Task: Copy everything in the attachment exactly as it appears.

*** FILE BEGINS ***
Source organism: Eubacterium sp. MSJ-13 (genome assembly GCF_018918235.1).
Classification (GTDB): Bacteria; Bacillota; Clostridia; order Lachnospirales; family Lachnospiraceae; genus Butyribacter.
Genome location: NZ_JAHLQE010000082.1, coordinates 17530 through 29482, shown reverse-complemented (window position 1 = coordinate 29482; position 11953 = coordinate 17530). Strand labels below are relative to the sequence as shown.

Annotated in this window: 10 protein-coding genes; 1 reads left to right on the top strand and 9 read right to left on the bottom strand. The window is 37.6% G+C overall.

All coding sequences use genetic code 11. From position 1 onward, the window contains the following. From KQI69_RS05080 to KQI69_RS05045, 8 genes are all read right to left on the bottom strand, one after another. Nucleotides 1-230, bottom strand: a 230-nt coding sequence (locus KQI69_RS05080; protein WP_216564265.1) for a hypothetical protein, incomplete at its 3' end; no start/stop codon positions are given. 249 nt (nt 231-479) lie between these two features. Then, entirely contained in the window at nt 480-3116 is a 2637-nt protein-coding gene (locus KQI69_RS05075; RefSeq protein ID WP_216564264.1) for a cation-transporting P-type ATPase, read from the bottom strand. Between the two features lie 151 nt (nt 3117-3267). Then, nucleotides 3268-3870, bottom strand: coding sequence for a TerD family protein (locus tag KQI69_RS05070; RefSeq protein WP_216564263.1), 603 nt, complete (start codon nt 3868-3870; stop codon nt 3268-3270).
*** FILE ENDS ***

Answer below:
Source organism: Eubacterium sp. MSJ-13 (genome assembly GCF_018918235.1).
Classification (GTDB): Bacteria; Bacillota; Clostridia; order Lachnospirales; family Lachnospiraceae; genus Butyribacter.
Genome location: NZ_JAHLQE010000082.1, coordinates 17530 through 29482, shown reverse-complemented (window position 1 = coordinate 29482; position 11953 = coordinate 17530). Strand labels below are relative to the sequence as shown.

Annotated in this window: 10 protein-coding genes; 1 reads left to right on the top strand and 9 read right to left on the bottom strand. The window is 37.6% G+C overall.

All coding sequences use genetic code 11. From position 1 onward, the window contains the following. From KQI69_RS05080 to KQI69_RS05045, 8 genes are all read right to left on the bottom strand, one after another. Nucleotides 1-230, bottom strand: a 230-nt coding sequence (locus KQI69_RS05080; protein WP_216564265.1) for a hypothetical protein, incomplete at its 3' end; no start/stop codon positions are given. 249 nt (nt 231-479) lie between these two features. Then, entirely contained in the window at nt 480-3116 is a 2637-nt protein-coding gene (locus KQI69_RS05075; RefSeq protein ID WP_216564264.1) for a cation-transporting P-type ATPase, read from the bottom strand. Between the two features lie 151 nt (nt 3117-3267). Then, nucleotides 3268-3870, bottom strand: coding sequence for a TerD family protein (locus tag KQI69_RS05070; RefSeq protein WP_216564263.1), 603 nt, complete (start codon nt 3868-3870; stop codon nt 3268-3270).